This book introduces the current concepts of molecular mechanisms in synaptic plasticity and provides a comprehensive overview of cutting-edge research technology used to investigate the molecular dynamics of the synapses. It explores current concepts on activity-dependent remodeling of the synaptic cytoskeleton and presents the latest ideas on the different forms of plasticity in synapses and dendrites. Synaptic Plasticity in Health and Disease not only supplies readers with extensive knowledge on the latest developments in research, but also with important information on clinical and applied aspects. Changes in spine synapses in different brain disease states, so-called synaptopathies, are explained and described by experts in the field. By outlining basic research findings as well as physiological and pathophysiological impacts on synaptic plasticity, the book represents an essential state-of-the-art work for scientists in the fields of biochemistry, molecular biology and the neurosciences, as well as for doctors in neurology and psychiatry alike. von Kreutz, Michael R.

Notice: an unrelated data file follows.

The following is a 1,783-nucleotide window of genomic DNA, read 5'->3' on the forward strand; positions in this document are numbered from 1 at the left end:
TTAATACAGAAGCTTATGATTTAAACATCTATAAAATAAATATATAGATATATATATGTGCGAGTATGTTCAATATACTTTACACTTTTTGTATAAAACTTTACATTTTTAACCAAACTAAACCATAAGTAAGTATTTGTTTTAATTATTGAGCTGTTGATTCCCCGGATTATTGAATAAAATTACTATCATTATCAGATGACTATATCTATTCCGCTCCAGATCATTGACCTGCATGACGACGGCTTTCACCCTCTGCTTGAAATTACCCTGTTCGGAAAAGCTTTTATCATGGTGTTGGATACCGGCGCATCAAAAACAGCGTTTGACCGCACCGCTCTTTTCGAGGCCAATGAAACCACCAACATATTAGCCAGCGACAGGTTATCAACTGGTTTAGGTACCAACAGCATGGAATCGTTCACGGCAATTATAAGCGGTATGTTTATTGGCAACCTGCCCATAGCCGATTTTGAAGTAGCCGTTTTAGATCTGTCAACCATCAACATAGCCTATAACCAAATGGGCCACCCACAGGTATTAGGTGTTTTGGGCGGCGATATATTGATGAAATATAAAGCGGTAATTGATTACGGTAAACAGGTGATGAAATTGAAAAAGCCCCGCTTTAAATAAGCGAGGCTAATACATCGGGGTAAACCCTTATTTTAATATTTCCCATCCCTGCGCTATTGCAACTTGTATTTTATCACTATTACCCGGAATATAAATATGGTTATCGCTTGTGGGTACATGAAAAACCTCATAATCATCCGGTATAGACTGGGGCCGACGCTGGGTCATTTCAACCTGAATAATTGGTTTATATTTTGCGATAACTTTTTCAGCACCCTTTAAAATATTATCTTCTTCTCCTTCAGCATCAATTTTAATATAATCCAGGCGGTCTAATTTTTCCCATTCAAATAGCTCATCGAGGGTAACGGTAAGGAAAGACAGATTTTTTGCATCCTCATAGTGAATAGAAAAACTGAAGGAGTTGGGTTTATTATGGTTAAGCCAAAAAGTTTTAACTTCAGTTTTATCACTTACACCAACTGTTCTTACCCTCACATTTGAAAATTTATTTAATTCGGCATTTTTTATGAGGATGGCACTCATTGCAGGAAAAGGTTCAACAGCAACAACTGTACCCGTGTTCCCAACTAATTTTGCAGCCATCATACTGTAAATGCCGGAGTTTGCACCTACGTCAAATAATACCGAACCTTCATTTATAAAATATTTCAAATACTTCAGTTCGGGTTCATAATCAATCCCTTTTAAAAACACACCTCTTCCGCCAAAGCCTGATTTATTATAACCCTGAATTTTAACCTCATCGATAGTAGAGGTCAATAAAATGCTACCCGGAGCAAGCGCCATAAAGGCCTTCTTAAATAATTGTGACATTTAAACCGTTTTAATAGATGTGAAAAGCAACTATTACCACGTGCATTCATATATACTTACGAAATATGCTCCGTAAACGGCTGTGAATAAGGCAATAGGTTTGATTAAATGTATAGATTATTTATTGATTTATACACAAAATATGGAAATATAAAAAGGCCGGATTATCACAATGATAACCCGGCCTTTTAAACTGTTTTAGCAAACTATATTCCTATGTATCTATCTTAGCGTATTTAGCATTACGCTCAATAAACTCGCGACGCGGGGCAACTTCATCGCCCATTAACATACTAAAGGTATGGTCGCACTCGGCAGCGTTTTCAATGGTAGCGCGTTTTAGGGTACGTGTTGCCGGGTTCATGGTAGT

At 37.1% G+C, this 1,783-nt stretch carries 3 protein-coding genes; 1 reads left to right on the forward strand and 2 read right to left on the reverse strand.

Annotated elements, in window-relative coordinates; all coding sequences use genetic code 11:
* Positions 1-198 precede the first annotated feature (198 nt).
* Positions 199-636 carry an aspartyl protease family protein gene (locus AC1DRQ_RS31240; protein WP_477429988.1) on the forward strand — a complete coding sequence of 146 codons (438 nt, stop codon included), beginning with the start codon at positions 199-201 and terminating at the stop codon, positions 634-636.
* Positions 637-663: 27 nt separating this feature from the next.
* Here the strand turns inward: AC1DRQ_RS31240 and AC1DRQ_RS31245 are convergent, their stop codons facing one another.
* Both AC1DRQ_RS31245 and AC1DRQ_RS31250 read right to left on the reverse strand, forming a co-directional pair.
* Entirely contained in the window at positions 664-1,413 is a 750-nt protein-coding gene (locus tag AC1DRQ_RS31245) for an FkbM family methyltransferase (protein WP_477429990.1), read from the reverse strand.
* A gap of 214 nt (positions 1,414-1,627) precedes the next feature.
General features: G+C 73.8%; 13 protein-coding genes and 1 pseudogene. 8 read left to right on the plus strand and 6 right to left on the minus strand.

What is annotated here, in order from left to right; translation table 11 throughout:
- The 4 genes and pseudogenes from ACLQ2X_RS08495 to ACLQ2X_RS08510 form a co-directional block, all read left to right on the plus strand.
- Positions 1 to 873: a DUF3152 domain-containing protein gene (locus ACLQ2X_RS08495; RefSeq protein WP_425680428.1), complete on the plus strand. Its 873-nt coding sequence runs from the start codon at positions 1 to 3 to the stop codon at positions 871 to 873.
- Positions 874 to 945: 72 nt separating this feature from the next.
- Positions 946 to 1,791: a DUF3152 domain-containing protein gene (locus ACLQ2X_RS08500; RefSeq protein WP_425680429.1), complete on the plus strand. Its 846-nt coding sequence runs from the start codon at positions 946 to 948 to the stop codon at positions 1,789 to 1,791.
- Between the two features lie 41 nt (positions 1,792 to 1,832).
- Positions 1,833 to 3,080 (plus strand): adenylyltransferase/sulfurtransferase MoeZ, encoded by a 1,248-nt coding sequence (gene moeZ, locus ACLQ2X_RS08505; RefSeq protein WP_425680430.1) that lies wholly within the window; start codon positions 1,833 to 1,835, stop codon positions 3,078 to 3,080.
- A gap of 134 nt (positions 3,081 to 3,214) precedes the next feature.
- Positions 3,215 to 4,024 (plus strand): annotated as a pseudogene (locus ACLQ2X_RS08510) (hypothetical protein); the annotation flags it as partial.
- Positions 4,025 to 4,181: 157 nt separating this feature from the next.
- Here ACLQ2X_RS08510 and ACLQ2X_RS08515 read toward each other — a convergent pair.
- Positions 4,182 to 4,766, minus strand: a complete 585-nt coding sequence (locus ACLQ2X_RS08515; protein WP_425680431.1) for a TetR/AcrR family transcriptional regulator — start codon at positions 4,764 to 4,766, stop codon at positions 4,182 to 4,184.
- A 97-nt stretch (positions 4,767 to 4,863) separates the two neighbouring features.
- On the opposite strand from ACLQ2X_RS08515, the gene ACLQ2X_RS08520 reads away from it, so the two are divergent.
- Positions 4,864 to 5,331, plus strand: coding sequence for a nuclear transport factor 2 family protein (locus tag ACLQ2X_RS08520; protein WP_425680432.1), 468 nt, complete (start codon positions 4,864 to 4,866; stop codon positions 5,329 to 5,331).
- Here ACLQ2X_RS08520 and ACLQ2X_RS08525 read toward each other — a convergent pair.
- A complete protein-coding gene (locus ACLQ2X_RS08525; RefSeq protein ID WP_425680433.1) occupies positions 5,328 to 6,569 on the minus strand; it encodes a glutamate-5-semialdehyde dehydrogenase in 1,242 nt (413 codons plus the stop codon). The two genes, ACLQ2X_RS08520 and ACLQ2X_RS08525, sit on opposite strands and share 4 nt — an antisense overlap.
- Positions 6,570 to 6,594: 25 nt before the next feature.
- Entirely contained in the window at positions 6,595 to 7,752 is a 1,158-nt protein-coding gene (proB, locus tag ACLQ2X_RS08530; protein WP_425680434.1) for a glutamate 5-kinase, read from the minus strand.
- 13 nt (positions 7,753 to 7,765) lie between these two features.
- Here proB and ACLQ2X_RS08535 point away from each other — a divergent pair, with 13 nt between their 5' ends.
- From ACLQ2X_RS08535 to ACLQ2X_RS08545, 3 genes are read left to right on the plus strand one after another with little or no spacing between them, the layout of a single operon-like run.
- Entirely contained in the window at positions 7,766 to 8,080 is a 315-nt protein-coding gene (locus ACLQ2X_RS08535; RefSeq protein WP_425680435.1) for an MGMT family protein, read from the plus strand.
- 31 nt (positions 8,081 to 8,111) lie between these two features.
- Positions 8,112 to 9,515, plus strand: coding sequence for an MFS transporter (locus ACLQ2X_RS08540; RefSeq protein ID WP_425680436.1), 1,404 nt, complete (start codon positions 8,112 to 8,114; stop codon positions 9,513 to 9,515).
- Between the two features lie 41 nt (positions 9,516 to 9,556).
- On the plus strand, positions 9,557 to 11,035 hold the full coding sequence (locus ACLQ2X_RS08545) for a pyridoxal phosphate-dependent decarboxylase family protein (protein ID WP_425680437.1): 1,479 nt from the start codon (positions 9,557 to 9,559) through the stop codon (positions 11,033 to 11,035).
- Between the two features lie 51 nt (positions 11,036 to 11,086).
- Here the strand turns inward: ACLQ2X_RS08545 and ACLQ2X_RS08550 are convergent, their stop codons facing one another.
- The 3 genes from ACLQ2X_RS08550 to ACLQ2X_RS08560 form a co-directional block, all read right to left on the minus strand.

Michael R. Kreutz studied psychology, philosophy and linguistics at the University of Münster, Germany. He completed his PhD in Behavioral Neurosciences at the Ruhr University in Bochum, Germany and subsequently received a stipend from the Centers for Brain Research and Metabolism to become a research fellow at the Department of Brain and Cognitive Sciences at MIT, USA. From 1990 to 1993 he was staff scientist in the Department of Molecular Neuroendocrinology at the Max Planck Institute for Experimental Medicine in Göttingen, Germany. In 1993, he received a research leader position at the University of Madgeburg. From 1998 to 2007 he was head of the independent research group "Molecular Mechanism of Plasticity" at the Leibniz Institute for Neurobiology in Magdeburg. Since 2007 he has been tenured senior research group leader and head of the Neuroplasticity research group at the Leibniz Institute in Magdeburg.Carlo Sala studied Medicine at the University of Milano, Italy. He completed his PhD in Pharmacology and Toxicology at the University of Milano in 1997. From 1998 to 2001 he was a postdoctoral research fellow at the Howard Hughes Medical Institute, Department of Neurobiology, Harvard Medical School in Boston, USA. In these years he received fellowships from the Giovanni Armenise-Harvard Foundation, the Consiglio Nazionnale delle Richerche (CNR) and the Howard Hughes Medical Institute. From 2001 to 2005 he held a research assistant position at CNR Neuroscience Institute in Milano, Italy and since 2006 he has been an assistant researcher at the CNR Neuroscience Institute in Milano.